SUMMARY OF THE INVENTION

A polymeric fuel tank having a first body joined to a second body defining a fuel cavity is constructed having a substantially continuous barrier layer surrounding the fuel cavity. The first body has a wall with an inner surface terminating at a free edge and a first mating surface adjacent the free edge. A first barrier layer is fixed adjacent the inner surface of the first body. The second body has a wall with an inner surface terminating at a free edge and a second mating surface adjacent to the first surface. A second barrier layer is fixed adjacent the inner surface of the second body. At least one weld joint joins the first mating surface to the second mating surface and the first barrier layer to the second barrier layer. Preferably, each body has its barrier layer at least partially exposed in the area of the weld joint so that the first and second barrier layers are directly joined together to provide the continuous barrier layer in the fuel tank.

Some objects, features and advantages of the present invention include providing a construction for fuel tanks having a substantially gas impermeable joint between joined halves of the fuel tanks, providing for fuel tanks capable of withstanding the mechanical testing required for polymeric fuel tanks, providing a relatively easy and economical manufacture for the construction of fuel tanks, providing a construction for fuel tanks reducing the surface oxidation at a weld joint between mating halves of fuel tanks, providing a construction for joining mating halves of fuel tanks that is flexible in design, providing for improved strength at the joint between mating halves of fuel tanks, and providing a construction for fuel tanks facilitating improved tolerances.

It should be recognized that the above list represents only a partial listing of objects, features and advantages of the present invention, and that those skilled in the art will recognize other objects, features and advantages upon review of this disclosure in its entirety.

BRIEF DESCRIPTION OF THE DRAWINGS

These and other objects, features and advantages of this invention will be apparent from the following detailed description of the preferred embodiments and best mode, appended claims and accompanying drawings in which:

FIG. 1 is a fragmentary cross-sectional view through mating halves of a prior art fuel tank;

FIG. 2 is a perspective view with a portion broken away of a fuel tank according to one embodiment of the present invention;

FIG. 3 is a fragmentary cross-sectional view taken along line 33 of FIG. 2;

FIG. 4 is a view similar to FIG. 3 showing an alternate embodiment of a fuel tank;

FIG. 5 is a schematic view of a preheating process in assembly of a fuel tank;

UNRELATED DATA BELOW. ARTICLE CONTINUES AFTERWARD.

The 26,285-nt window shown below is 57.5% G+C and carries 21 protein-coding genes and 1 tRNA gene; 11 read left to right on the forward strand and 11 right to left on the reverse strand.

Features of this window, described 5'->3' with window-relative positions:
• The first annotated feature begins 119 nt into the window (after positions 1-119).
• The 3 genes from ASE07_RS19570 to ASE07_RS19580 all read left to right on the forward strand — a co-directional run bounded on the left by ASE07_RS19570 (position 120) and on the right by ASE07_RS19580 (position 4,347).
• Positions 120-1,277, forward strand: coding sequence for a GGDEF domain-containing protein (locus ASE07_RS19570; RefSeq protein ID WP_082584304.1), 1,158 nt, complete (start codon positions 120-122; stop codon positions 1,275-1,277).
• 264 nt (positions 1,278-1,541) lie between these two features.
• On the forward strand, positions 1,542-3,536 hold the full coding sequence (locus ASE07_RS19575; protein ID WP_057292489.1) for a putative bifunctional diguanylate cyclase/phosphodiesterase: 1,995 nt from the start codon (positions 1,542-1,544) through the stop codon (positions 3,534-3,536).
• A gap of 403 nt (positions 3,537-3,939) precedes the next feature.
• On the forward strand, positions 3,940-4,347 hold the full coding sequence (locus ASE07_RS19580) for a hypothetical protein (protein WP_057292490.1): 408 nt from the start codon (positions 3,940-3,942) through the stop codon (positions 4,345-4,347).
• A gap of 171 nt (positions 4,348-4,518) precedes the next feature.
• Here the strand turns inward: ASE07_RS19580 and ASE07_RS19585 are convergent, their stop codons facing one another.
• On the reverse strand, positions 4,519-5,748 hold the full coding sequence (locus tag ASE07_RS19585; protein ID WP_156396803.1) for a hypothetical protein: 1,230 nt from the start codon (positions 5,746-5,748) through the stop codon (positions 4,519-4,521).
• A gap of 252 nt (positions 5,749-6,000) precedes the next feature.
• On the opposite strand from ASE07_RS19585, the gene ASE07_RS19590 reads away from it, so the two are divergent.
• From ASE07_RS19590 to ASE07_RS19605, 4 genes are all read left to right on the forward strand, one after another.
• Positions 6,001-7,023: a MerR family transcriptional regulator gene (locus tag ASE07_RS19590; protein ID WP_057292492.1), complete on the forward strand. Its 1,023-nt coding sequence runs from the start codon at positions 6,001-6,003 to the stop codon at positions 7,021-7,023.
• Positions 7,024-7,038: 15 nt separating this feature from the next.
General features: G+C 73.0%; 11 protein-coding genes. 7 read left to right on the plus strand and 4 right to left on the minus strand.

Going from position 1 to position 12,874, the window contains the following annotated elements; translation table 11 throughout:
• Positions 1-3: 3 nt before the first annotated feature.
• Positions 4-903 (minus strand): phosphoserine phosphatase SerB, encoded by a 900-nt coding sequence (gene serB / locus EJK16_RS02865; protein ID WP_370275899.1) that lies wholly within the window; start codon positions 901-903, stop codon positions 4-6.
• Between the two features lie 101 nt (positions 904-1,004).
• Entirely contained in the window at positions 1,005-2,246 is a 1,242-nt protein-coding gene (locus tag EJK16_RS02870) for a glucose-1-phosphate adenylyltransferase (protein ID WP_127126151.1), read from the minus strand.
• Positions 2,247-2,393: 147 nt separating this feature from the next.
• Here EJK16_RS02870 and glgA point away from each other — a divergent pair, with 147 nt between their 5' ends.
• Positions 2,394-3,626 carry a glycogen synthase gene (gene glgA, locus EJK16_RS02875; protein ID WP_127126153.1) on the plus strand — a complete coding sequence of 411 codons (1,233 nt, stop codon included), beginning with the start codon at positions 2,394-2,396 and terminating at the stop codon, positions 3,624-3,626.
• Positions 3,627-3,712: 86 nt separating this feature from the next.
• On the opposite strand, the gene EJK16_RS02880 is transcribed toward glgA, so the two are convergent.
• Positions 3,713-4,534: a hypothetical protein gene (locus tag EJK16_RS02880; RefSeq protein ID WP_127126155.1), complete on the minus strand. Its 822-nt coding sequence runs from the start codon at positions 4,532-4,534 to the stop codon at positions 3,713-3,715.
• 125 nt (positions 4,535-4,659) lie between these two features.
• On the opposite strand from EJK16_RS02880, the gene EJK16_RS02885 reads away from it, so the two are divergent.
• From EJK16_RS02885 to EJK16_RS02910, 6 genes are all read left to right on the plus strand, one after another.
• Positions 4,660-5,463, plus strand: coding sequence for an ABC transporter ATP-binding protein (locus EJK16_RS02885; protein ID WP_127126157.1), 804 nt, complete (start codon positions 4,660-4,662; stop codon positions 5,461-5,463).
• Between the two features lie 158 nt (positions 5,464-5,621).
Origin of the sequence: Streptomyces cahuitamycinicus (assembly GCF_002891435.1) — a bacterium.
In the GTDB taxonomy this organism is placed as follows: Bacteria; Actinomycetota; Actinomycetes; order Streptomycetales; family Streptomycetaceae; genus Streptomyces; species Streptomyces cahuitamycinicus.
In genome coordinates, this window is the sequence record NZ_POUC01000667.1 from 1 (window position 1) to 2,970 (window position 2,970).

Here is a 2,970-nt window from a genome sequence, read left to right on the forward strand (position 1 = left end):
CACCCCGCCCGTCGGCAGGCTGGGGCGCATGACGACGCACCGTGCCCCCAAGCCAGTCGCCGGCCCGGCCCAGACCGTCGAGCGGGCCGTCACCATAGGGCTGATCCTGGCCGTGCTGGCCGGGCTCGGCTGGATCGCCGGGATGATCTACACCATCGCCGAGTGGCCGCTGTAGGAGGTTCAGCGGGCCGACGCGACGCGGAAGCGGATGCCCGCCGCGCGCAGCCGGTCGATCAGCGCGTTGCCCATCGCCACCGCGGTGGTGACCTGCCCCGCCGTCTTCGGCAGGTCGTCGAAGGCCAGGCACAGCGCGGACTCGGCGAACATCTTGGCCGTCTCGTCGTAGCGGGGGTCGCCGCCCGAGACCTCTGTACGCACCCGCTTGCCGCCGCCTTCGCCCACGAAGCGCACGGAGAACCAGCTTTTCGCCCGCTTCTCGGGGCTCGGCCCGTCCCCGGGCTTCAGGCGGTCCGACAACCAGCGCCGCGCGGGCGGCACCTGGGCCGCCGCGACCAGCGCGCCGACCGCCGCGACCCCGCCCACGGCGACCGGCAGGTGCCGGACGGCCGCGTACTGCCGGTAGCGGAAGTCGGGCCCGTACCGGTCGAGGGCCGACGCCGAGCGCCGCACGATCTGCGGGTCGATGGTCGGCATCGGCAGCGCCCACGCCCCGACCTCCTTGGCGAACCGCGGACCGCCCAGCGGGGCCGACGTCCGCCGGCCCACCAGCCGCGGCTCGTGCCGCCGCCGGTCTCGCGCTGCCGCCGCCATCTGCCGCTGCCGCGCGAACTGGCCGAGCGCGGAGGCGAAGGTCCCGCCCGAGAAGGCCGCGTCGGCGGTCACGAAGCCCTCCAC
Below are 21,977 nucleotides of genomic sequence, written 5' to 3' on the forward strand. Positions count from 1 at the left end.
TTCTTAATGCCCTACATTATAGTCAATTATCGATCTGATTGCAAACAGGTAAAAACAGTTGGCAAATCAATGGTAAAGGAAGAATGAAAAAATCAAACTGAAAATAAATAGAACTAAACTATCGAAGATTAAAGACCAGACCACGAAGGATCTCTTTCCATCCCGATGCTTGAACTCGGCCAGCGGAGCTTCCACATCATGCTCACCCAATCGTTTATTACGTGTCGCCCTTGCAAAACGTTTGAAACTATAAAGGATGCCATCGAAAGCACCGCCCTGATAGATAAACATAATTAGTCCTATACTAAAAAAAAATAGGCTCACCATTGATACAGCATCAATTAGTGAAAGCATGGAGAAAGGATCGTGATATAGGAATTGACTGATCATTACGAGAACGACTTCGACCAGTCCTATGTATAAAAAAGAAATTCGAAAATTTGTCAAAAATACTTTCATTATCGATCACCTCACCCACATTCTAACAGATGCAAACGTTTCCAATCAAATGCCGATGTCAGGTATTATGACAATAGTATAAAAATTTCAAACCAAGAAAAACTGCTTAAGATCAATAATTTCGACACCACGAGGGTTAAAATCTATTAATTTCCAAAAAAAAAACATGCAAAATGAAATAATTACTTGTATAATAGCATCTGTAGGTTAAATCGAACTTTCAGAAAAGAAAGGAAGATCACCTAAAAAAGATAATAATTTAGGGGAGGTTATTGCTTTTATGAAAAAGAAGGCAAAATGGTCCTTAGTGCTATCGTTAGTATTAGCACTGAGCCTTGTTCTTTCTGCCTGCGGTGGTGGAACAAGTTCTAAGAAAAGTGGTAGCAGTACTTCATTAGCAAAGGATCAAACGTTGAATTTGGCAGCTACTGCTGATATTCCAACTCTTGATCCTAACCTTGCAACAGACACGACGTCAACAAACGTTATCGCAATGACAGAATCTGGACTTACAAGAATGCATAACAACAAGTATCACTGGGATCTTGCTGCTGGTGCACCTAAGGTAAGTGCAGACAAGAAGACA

FIG. 6 is a schematic view of a pressing process in assembly of a fuel tank;

FIG. 7 is a schematic view of a reheating process in assembly of a fuel tank; and

FIG. 8 is a schematic view of a final pressing process in assembly of a fuel tank.

DETAILED DESCRIPTION OF THE PREFERRED EMBODIMENTS

A fuel tank constructed according to a presently preferred embodiment is shown in FIG. 2 generally at 10. The fuel tank 10 has a first body 12 represented here as a cover joined to a second body 14 represented here as a base. The first and second bodies 12, 14 are fixed to one another to create a joint 16 between the first and second bodies 12, 14. The first and second bodies 12, 14 each have a barrier layer 44, 56, respectively, so that when the bodies 12, 14 are joined together, the fuel tank 10 has a substantially continuously barrier layer surrounding a fuel cavity 15 within the fuel tank 10. Preferably, both barrier layers 44 and 56 are at least partially exposed in the area of the joint 16, so that formation of the joint 16 connects the barrier layers 44, 56 to each other. Additionally, the joint 16 resists separation of the two bodies 12, 14 from one another, particularly by resisting crack formation and propagation within the joint 16.

As best shown in FIG. 3, the first body 12 has a wall 18 with an outer surface 20 and an inner surface 22. As best shown in FIG. 2, the first body 12 is shown here having a plurality of openings 24, 26 through the wall 18 for receiving a manifold 28 and an electrical connector 30, respectively. The manifold 28 has outlets for fuel lines, vent lines and typically an electrical pass-through connector. The electrical connector 30 typically provides for an electrical connection to a fuel pump, a fuel pressure sensor and/or fuel level sensor (not shown) and provides feedback to a user of the vehicle. It should be recognized that in the construction of the first body 12, it is desirable to minimize the number of openings therein to eliminate potential sources of fuel vapor leakage out of the fuel tank 10.

The wall 18 terminates at a peripheral free edge 36 that extends around a perimeter of the first body 12. Adjacent the free edge 36 and preferably extending around the perimeter of the first body 12 is an outwardly expanded lip 38 defining a first mating surface 40 and a shoulder 42 extending generally outwardly from the first mating surface 40. The first mating surface 40 is represented here as having a generally flat surface finish, though it could have an undulated surface finish to facilitate welding the first body 12 to the second body 14.